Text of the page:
The greatest military historian of our time gives a peerless account of America’s most bloody, wrenching, and eternally fascinating war.
In this magesterial history and national bestseller, John Keegan shares his original and perceptive insights into the psychology, ideology, demographics, and economics of the American Civil War. Illuminated by Keegan’s knowledge of military history he provides a fascinating look at how command and the slow evolution of its strategic logic influenced the course of the war. Above all, The American Civil War gives an intriguing account of how the scope of the conflict combined with American geography to present a uniquely complex and challenging battle space. Irresistibly written and incisive in its analysis, this is an indispensable account of America’s greatest conflict.
About the Author
John Keegan was for many years senior lecturer in military history at the Royal Military Academy, Sandhurst, and has been a fellow at Princeton University and a visiting professor of history at Vassar College. He is the author of twenty books, including the acclaimed The Face of Battle and The Second World War. He lived in Wiltshire, England until his death in 2012.
“Assiduously researched. . . . Vivid, panoramic. . . . A wonderfully concise, comprehensive and insightful work. It is also a heartfelt history.”
“Keegan takes the long view [of the Civil War], putting it into broad historical context amid history’s great conflicts. . . . [He] teases out the Civil War’s parallels with World War I with great aplomb, from how troops were mobilized through methods of attacking enemy trenches. He also catches, quite movingly, the essential difference between these two wars.”
—The New York Times
“[Keegan’s] achievement is to bring an international perspective. . . . As well as looking back at European influences, [he] looks forward to how the civil war changed European warfare.”
“Notably thoughtful. . . . Keegan’s fine book will find its way to many a bookshelf.”
—The Washington Times
“[A] history that offers a thoroughly satisfying account for the general reader . . . and a multitude of intriguing insights for the Civil War buff.”
“A commanding history of the Civil War. . . . [Keegan] is a big picture writer. . . . The one-volume approach is refreshing.”
“Written in crisp prose and a confident, distinctive voice. . . . [Keegan] offers the kind of provocation we need to foster a thoughtful and inclusive, rather than a romantic, commemoration of the Civil War sesquicentennial. . . . When such a craftsman offers a one volume narrative account of the American Civil War, we should pay attention.”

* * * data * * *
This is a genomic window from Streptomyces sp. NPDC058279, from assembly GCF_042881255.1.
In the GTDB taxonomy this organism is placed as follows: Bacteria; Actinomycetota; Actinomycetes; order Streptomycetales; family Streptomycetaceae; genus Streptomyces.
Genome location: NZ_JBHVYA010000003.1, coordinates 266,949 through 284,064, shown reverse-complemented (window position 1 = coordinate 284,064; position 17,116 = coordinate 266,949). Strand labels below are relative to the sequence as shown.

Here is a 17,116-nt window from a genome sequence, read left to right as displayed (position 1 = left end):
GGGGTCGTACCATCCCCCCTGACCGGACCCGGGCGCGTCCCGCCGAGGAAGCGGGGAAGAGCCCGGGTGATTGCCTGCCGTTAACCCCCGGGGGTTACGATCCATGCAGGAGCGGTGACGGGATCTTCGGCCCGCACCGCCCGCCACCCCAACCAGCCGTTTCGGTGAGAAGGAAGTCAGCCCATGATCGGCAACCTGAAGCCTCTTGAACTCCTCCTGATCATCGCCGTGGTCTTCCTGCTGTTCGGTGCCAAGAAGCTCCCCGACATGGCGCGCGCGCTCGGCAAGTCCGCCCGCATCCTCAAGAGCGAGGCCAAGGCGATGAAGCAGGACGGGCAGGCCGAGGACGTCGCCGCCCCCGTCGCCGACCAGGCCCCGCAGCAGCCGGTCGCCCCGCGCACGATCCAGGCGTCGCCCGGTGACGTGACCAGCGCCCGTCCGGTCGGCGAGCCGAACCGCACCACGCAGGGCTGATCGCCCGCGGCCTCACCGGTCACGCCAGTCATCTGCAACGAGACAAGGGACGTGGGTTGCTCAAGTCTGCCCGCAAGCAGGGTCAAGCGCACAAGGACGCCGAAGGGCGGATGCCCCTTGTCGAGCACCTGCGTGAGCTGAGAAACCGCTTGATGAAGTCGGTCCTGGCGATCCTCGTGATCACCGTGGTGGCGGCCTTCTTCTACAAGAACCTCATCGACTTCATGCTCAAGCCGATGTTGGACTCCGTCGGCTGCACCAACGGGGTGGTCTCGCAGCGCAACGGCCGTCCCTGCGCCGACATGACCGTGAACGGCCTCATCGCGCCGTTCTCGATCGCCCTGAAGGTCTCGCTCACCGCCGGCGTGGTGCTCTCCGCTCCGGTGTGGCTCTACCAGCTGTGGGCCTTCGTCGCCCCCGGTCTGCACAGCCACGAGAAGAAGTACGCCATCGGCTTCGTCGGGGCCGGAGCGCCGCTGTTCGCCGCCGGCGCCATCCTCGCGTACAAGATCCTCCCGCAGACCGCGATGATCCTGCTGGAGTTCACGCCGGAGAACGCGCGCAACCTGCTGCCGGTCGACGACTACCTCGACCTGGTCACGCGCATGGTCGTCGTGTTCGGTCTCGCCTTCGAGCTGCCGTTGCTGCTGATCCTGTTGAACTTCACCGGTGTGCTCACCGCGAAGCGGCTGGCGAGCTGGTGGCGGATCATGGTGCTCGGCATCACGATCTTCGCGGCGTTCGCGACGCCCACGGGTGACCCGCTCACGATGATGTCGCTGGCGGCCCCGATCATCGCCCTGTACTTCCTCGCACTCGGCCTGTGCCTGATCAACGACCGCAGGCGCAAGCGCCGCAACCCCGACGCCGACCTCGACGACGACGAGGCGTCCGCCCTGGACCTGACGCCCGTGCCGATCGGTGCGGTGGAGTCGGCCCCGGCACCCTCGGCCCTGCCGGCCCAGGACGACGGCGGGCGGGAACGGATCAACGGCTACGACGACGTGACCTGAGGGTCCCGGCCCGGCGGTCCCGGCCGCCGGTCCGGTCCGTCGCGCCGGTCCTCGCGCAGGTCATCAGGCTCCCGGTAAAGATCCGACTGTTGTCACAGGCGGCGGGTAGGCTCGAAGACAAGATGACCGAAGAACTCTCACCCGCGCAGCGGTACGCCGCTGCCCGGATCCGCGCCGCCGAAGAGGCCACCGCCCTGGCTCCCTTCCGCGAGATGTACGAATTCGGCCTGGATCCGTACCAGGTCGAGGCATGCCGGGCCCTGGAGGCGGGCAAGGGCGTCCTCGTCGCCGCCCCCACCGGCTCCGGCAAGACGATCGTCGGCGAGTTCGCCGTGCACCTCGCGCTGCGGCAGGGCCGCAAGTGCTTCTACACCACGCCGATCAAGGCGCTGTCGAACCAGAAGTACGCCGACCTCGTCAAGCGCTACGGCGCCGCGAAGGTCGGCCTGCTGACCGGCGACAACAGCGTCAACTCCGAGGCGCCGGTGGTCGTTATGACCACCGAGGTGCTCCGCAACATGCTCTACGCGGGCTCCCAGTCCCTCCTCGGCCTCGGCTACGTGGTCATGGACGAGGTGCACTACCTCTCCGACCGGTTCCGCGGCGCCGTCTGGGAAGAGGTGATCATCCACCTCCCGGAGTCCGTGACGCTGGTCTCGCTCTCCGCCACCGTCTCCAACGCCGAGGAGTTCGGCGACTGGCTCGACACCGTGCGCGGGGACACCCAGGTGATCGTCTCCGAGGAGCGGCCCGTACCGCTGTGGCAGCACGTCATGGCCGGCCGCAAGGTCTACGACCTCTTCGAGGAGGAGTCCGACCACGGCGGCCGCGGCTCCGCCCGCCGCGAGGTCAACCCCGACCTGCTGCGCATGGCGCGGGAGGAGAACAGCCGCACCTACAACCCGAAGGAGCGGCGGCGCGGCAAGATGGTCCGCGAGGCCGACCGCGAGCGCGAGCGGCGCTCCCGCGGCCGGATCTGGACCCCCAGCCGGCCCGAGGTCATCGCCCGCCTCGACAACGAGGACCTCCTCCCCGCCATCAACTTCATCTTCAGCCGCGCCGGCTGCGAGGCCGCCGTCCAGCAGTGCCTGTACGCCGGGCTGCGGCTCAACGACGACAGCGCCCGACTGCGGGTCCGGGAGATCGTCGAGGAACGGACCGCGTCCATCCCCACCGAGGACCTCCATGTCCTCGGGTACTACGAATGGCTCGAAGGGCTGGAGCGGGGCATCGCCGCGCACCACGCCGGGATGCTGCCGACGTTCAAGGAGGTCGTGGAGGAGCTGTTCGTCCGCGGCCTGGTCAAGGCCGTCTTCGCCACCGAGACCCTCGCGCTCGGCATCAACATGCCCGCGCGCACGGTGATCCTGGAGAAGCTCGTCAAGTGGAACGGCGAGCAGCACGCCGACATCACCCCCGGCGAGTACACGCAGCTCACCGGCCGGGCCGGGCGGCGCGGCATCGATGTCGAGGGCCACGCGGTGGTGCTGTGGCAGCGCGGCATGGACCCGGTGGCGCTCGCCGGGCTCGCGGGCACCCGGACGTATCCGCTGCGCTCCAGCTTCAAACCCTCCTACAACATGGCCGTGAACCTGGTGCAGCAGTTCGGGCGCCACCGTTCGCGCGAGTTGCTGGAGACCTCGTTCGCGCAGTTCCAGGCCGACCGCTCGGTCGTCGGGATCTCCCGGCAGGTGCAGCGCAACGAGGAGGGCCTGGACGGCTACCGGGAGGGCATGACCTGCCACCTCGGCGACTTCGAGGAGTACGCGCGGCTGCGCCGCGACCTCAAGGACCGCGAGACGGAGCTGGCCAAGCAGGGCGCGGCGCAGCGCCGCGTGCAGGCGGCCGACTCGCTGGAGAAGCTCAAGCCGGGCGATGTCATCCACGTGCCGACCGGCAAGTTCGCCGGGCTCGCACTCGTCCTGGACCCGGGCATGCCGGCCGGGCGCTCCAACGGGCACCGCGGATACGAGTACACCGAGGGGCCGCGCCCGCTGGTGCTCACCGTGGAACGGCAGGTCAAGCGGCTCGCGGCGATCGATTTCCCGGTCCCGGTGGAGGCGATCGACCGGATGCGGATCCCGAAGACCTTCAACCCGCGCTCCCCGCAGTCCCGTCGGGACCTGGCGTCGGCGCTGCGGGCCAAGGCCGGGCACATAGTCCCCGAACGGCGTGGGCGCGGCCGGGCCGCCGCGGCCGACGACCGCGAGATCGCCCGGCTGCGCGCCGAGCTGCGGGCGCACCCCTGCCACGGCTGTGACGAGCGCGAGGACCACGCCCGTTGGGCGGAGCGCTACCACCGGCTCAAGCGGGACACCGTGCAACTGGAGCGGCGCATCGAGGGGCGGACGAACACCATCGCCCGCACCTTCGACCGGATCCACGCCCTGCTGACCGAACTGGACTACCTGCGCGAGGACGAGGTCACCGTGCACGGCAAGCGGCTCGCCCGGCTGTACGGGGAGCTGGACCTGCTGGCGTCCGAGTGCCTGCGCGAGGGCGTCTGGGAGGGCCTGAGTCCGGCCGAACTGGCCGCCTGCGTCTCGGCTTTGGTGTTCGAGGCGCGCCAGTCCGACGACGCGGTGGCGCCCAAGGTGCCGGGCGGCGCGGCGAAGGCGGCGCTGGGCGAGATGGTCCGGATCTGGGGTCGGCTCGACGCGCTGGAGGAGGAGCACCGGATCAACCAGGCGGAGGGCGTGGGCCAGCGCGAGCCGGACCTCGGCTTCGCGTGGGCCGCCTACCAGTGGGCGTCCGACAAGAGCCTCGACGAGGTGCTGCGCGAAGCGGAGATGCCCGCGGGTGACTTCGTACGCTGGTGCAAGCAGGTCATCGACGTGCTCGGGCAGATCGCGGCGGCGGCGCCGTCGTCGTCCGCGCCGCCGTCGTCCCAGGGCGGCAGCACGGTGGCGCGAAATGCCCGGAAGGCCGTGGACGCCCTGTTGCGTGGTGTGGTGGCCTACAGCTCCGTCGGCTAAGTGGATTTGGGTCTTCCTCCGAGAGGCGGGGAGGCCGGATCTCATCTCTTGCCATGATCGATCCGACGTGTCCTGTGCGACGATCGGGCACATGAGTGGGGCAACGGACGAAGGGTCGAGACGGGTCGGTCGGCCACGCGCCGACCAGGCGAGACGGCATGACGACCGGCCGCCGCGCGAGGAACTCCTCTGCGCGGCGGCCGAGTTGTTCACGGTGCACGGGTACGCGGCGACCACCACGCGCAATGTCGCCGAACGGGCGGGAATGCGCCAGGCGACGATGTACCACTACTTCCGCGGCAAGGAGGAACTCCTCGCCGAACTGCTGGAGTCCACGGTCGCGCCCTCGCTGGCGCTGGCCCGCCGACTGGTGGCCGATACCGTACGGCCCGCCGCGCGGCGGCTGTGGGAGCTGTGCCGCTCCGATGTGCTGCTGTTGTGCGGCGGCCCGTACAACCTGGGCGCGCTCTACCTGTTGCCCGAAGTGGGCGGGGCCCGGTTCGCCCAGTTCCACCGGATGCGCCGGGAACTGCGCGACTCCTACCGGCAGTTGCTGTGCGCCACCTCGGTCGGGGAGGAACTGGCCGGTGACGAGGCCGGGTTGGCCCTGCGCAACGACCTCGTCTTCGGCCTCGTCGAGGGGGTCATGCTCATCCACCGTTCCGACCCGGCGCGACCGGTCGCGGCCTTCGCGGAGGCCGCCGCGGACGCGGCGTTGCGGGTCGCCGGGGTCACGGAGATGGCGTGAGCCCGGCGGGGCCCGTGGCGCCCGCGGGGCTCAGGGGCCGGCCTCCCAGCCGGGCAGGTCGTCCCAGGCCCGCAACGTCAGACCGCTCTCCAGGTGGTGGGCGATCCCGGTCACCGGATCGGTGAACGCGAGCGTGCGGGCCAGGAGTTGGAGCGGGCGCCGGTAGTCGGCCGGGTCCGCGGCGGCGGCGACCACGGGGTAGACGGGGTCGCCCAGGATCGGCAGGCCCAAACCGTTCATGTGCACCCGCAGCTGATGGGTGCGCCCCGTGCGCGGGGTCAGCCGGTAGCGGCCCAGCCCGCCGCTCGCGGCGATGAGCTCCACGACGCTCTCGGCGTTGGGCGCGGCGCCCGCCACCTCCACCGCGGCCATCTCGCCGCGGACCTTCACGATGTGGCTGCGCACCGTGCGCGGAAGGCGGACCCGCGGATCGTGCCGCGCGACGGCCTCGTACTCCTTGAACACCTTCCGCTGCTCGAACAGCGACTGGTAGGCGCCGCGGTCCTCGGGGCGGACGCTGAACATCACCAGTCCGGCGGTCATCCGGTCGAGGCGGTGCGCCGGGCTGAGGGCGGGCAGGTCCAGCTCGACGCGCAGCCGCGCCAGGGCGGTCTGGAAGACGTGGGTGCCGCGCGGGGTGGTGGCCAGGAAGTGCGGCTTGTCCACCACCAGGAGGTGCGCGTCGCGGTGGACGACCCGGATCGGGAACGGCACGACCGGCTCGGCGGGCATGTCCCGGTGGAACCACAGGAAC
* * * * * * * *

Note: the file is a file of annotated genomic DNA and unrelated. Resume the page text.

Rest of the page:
“An excellent political and social history. . . . [Full of] important facets often neglected.”
“Thoughtful, incisive. . . . [Keegan] breaks down the elements of battle in the war, noting the unusual fact that they were so frequent compared to other wars of the time, and so intense, and ponders how a single democratic society could produce such a ferocious intensity of war against itself. . . . A cogent, well-argued and insightful book, which approaches so much of the story from a vantage different than that of most of our Civil War scholarship.”
—William C. Davis, The Military Book Club
“Keegan delves into leadership, strategy and geography in his examination of this much-explored topic, bringing his remarkable knowledge of comparative military history to bear.”
—The Kansas City Star
“Keegan is known for his military histories, and this is a worthy addition to that collection. . . . Highly recommended to Civil War enthusiasts and scholars.”
“A sophisticated survey. . . . With fluid assurance Keegan distils the challenging literature that has made the Civil War one of the 19th century’s most popular subjects. . . . The precision and punch of Keegan’s narrative will please a broad audience.”
—BBC History Magazine
“Keegan, an Englishman with a matchless knowledge of comparative military history, approaches [the Civil War] as a choice specimen with fascinating oddities. . . . Keegan’s elegant prose and breadth of learning make this a stimulating . . . interpretation of the war.”